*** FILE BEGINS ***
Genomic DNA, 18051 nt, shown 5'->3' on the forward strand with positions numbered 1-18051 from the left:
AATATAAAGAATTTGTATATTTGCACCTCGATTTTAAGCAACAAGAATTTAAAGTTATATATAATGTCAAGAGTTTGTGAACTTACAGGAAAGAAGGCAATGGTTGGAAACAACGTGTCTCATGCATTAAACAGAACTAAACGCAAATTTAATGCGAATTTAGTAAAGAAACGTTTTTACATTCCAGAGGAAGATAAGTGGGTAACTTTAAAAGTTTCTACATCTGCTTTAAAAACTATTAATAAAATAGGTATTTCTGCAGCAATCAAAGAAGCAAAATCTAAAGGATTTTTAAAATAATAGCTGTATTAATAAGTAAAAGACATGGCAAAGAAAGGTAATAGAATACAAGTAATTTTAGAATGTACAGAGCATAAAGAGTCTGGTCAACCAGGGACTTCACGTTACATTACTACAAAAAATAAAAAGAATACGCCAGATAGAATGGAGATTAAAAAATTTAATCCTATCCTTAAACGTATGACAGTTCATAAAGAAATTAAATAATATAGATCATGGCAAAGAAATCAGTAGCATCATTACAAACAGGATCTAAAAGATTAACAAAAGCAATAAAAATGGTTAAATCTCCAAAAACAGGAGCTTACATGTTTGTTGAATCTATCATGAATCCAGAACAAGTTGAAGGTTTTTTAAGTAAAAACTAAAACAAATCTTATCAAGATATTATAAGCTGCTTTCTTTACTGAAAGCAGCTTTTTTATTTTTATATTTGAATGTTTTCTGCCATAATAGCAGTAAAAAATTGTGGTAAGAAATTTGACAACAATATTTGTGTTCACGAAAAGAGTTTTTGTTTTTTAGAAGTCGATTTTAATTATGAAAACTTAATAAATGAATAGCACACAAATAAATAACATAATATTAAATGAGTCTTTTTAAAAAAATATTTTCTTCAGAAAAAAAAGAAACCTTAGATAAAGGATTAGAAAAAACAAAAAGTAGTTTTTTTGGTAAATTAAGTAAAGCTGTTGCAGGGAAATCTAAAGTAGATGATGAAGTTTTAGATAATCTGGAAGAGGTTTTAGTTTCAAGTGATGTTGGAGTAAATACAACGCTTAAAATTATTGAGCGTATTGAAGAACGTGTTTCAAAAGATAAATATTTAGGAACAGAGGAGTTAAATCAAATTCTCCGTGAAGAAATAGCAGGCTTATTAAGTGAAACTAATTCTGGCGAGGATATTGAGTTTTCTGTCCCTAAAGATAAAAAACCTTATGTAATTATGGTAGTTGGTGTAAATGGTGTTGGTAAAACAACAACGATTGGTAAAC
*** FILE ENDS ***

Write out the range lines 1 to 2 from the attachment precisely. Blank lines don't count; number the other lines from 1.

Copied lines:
Genomic DNA, 18051 nt, shown 5'->3' on the forward strand with positions numbered 1-18051 from the left:
AATATAAAGAATTTGTATATTTGCACCTCGATTTTAAGCAACAAGAATTTAAAGTTATATATAATGTCAAGAGTTTGTGAACTTACAGGAAAGAAGGCAATGGTTGGAAACAACGTGTCTCATGCATTAAACAGAACTAAACGCAAATTTAATGCGAATTTAGTAAAGAAACGTTTTTACATTCCAGAGGAAGATAAGTGGGTAACTTTAAAAGTTTCTACATCTGCTTTAAAAACTATTAATAAAATAGGTATTTCTGCAGCAATCAAAGAAGCAAAATCTAAAGGATTTTTAAAATAATAGCTGTATTAATAAGTAAAAGACATGGCAAAGAAAGGTAATAGAATACAAGTAATTTTAGAATGTACAGAGCATAAAGAGTCTGGTCAACCAGGGACTTCACGTTACATTACTACAAAAAATAAAAAGAATACGCCAGATAGAATGGAGATTAAAAAATTTAATCCTATCCTTAAACGTATGACAGTTCATAAAGAAATTAAATAATATAGATCATGGCAAAGAAATCAGTAGCATCATTACAAACAGGATCTAAAAGATTAACAAAAGCAATAAAAATGGTTAAATCTCCAAAAACAGGAGCTTACATGTTTGTTGAATCTATCATGAATCCAGAACAAGTTGAAGGTTTTTTAAGTAAAAACTAAAACAAATCTTATCAAGATATTATAAGCTGCTTTCTTTACTGAAAGCAGCTTTTTTATTTTTATATTTGAATGTTTTCTGCCATAATAGCAGTAAAAAATTGTGGTAAGAAATTTGACAACAATATTTGTGTTCACGAAAAGAGTTTTTGTTTTTTAGAAGTCGATTTTAATTATGAAAACTTAATAAATGAATAGCACACAAATAAATAACATAATATTAAATGAGTCTTTTTAAAAAAATATTTTCTTCAGAAAAAAAAGAAACCTTAGATAAAGGATTAGAAAAAACAAAAAGTAGTTTTTTTGGTAAATTAAGTAAAGCTGTTGCAGGGAAATCTAAAGTAGATGATGAAGTTTTAGATAATCTGGAAGAGGTTTTAGTTTCAAGTGATGTTGGAGTAAATACAACGCTTAAAATTATTGAGCGTATTGAAGAACGTGTTTCAAAAGATAAATATTTAGGAACAGAGGAGTTAAATCAAATTCTCCGTGAAGAAATAGCAGGCTTATTAAGTGAAACTAATTCTGGCGAGGATATTGAGTTTTCTGTCCCTAAAGATAAAAAACCTTATGTAATTATGGTAGTTGGTGTAAATGGTGTTGGTAAAACAACAACGATTGGTAAAC